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RapidSplint: Virtual splint generation for orthognathic surgery - Results of a pilot series

: Adolphs, Nicolai


Computer Aided Surgery 19 (2014), Nr.1-3, S. 20-28
Fraunhofer IPK ()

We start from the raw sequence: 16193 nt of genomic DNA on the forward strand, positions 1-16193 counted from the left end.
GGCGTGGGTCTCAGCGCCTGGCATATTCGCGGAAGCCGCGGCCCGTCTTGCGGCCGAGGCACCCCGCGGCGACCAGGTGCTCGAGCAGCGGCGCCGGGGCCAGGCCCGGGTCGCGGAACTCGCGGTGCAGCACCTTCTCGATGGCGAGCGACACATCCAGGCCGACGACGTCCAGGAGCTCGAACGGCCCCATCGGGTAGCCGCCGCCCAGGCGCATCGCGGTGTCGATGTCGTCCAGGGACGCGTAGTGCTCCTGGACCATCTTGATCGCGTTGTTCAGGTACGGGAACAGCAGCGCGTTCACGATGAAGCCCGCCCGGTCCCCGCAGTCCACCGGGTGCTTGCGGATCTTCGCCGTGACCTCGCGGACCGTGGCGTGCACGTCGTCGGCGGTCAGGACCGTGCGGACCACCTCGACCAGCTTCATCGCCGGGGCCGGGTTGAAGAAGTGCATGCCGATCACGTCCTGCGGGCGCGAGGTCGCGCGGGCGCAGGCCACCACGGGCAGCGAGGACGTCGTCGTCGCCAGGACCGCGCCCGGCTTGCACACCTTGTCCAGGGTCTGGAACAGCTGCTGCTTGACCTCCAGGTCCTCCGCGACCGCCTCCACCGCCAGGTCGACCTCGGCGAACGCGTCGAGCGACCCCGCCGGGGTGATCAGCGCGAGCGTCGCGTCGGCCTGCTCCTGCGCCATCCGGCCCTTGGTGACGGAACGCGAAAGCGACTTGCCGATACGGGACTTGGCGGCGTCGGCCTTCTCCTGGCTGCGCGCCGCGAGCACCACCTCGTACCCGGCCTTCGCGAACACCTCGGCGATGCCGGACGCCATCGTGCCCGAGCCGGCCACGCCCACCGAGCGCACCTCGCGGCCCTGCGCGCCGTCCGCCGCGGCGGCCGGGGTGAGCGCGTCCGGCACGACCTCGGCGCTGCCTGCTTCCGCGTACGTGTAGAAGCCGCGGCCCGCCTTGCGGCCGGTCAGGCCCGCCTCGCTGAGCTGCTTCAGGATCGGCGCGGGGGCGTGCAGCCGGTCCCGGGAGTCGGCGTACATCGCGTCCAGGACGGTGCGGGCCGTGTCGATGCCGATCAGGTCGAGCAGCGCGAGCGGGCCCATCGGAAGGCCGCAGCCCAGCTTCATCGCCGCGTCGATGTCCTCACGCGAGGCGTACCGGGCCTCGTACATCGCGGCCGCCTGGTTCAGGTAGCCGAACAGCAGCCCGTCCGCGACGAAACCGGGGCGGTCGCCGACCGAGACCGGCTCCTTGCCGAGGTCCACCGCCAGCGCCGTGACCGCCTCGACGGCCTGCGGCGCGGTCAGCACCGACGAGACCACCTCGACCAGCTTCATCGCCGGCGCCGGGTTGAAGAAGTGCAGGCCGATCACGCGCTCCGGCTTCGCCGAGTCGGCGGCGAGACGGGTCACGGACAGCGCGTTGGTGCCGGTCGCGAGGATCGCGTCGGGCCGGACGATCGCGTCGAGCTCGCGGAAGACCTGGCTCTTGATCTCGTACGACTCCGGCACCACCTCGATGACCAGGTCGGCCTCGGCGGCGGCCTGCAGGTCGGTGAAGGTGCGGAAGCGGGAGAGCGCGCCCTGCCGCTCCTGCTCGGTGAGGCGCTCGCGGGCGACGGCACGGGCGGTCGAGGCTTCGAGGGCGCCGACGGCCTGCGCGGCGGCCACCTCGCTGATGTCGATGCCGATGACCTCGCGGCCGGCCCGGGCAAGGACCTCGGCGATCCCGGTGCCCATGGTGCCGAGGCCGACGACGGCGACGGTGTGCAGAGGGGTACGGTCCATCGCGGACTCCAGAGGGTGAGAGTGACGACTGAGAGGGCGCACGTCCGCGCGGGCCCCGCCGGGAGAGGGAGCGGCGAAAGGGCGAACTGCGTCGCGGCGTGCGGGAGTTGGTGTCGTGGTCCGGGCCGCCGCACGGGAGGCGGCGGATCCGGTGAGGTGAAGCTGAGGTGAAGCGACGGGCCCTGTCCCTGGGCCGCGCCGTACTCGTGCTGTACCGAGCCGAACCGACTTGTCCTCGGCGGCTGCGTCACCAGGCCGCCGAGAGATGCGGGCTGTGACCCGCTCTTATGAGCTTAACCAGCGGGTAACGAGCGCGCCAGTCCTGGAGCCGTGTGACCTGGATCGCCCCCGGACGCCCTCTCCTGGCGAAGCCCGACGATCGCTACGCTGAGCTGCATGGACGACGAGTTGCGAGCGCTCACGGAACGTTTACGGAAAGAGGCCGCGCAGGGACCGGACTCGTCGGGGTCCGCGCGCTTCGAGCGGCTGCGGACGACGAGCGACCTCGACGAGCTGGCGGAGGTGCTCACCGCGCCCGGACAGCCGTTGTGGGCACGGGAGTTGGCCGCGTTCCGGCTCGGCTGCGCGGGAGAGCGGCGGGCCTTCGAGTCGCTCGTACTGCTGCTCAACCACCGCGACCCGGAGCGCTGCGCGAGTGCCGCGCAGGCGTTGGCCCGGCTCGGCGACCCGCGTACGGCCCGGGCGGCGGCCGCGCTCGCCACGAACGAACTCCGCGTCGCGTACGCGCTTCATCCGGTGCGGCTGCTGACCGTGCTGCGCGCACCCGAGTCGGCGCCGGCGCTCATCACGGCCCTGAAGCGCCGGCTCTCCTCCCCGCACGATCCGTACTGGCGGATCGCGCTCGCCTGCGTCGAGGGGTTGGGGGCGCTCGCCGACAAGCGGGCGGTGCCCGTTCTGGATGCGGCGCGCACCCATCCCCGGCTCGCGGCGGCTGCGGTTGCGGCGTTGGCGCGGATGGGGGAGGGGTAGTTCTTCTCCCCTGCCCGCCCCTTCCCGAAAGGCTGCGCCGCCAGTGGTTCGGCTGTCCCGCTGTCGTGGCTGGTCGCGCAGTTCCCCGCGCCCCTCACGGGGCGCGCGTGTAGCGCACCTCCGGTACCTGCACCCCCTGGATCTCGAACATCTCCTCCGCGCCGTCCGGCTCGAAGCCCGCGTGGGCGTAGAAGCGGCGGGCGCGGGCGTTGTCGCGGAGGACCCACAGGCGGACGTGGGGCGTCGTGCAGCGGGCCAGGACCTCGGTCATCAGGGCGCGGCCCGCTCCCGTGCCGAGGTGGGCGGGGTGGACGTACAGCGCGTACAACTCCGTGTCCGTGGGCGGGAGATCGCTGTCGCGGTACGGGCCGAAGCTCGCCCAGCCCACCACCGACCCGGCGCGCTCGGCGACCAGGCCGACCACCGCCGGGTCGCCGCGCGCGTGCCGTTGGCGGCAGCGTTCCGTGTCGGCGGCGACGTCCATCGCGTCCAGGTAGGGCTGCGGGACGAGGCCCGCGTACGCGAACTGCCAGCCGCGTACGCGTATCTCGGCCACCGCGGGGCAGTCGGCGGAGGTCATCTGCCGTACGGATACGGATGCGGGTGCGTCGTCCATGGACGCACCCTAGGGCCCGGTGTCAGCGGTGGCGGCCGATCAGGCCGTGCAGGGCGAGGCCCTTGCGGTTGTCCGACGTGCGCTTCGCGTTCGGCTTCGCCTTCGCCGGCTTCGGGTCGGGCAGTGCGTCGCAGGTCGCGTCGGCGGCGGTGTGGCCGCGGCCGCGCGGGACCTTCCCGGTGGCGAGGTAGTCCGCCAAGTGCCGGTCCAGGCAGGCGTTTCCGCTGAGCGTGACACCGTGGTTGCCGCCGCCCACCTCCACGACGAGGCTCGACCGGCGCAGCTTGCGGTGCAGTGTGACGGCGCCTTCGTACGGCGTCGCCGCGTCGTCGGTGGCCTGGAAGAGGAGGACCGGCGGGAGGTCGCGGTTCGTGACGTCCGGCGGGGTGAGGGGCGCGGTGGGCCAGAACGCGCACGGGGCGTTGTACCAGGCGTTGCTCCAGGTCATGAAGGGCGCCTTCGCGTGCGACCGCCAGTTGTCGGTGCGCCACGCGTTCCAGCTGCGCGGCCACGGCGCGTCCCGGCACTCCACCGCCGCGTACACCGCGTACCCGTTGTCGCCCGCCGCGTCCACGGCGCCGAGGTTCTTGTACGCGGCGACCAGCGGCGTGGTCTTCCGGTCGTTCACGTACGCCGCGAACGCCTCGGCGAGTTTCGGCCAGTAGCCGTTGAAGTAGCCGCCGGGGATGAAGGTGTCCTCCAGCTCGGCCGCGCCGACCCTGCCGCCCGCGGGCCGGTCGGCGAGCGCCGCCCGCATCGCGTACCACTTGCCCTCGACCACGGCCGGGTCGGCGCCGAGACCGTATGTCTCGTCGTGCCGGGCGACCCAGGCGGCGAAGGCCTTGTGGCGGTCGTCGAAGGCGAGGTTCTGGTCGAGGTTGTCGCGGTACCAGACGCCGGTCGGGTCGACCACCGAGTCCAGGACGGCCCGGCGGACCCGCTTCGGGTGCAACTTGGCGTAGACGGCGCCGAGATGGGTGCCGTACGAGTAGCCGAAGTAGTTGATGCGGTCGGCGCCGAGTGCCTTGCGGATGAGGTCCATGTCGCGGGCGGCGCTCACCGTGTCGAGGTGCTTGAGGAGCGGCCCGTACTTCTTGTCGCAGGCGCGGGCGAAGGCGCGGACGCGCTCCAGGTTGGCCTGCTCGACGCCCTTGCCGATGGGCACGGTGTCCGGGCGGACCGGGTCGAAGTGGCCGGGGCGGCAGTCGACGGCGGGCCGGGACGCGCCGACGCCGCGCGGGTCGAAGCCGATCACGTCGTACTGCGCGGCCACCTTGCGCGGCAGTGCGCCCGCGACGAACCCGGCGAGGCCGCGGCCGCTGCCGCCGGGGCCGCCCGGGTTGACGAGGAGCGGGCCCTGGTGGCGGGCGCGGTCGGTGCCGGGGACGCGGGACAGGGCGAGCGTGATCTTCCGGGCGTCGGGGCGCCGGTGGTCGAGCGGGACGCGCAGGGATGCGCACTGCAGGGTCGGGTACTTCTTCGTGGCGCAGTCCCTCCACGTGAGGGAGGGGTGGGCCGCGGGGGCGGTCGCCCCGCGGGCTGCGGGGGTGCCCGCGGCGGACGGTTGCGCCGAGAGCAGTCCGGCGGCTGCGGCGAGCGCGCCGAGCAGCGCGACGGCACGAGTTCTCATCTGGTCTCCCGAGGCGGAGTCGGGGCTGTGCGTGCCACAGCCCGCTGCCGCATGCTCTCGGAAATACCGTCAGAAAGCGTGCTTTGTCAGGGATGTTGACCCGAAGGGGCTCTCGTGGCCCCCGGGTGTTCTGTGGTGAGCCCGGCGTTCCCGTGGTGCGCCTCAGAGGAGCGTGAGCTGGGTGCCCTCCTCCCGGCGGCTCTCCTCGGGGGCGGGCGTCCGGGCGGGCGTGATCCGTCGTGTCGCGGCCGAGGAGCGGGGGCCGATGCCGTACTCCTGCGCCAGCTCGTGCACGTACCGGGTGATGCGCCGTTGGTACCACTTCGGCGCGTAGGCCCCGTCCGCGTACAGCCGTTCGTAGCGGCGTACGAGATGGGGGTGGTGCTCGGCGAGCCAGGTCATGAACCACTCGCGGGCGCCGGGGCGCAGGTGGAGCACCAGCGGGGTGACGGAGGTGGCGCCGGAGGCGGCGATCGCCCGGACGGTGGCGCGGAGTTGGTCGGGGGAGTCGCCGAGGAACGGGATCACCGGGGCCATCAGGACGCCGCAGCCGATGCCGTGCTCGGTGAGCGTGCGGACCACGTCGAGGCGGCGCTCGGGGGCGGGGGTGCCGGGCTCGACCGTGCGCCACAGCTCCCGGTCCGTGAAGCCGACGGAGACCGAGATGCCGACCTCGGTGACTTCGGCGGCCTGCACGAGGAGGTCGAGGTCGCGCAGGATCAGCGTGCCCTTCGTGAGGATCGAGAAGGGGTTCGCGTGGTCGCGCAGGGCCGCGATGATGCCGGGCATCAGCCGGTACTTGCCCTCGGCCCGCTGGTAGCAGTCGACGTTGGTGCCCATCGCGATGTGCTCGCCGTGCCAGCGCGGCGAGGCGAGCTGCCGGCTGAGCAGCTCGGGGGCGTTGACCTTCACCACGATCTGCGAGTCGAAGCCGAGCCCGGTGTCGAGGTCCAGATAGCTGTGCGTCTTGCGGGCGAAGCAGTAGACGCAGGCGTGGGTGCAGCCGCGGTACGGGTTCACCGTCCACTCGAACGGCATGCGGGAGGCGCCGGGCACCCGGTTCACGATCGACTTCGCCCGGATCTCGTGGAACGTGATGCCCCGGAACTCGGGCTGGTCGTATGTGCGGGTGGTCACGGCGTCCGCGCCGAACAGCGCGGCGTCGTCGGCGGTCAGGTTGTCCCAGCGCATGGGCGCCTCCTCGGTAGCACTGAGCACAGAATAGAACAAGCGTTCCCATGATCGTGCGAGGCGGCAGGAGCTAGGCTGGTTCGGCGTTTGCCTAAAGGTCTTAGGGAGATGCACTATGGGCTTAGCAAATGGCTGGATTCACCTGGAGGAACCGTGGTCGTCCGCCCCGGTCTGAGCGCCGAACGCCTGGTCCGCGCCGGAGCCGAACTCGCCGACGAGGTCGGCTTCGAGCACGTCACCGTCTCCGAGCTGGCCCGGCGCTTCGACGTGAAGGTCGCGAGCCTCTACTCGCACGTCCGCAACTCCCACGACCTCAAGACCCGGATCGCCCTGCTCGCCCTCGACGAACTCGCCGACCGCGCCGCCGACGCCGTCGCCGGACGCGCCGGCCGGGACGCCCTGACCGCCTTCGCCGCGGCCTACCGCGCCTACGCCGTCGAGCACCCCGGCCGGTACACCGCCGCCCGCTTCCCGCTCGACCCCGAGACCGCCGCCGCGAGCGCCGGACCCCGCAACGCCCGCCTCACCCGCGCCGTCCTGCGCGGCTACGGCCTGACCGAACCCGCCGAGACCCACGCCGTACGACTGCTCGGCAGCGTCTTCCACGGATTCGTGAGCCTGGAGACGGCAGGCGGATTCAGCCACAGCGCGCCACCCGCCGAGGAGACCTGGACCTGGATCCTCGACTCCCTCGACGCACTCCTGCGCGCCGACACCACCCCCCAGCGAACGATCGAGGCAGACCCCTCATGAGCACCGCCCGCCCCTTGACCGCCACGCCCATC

BACKGROUND:Within the domain of craniomaxillofacial surgery, orthognathic surgery is a special field dedicated to the correction of dentofacial anomalies resulting from skeletal malocclusion. Generally, in such cases, an interdisciplinary orthodontic and surgical treatment approach is required. After initial orthodontic alignment of the dental arches, skeletal discrepancies of the jaws can be corrected by distinct surgical strategies and procedures in order to achieve correct occlusal relations, as well as facial balance and harmony within individualized treatment concepts. To transfer the preoperative surgical planning and reposition the mobilized dental arches with optimal occlusal relations, surgical splints are typically used. For this purpose, different strategies have bee n described which use one or more splints. Traditionally, these splints are manufactured by a dental technician based on patient-specific dental casts; however, computer-assisted technologies have gained increasing importance with respect to preoperative planning and its subsequent surgical transfer. METHODS:In a pilot study of 10 patients undergoing orthognathic corrections by a one-splint strategy,two final occlusal splints were produced for each patient and compared with respect to their clinical usability. One splint was manufactured in the traditional way by a dental technician according to the preoperative surgical planning. After performing a CBCT scan of the patient's dental casts, a second splint was designed virtually by an engineer and surgeon working together, accor ding to the desired final occlusion. For this purpose, RapidSplint, a custom-made software platform, was used. After post-processing and conversion of the datasets into .stl files, the splints were fabricated by the PolyJet procedure using photo polymerization. During surgery, both splints were inserted after mobilization of the dental arches then compared with respect to their clinical usability according to theocclusal fitting.RESULTS:Using the workflow described above, virtual splints could be designed and manufactured for all patients in this pilot study. Eight of 10 virtual splints could be used clinicallyto achieve and maintain final occlusion after orthognathic surgery. In two cases virtual splints were not usable due to insufficient occlusal fitting, and even two of t he traditional splints were not clinically usable. In five patients where both types of splints were available, their occlusalfitting was assessed as being equivalent, and in one case the virtual splint showed even better occlusal fitting than the traditional splint. In one case where no traditional splint was available, the virtual splint proved to be helpful in achieving the final occlusion.CONCLUSIONS:In this pilot study it was demonstrated that clinically usable splints for orthognathic surgerycan be produced by computer-assisted technology. Virtual splint design was realized by RapidSplint®, an in-house software platform which might contribute in future to shorten preoperative workflows for the production of orthognathic surgicalsplints.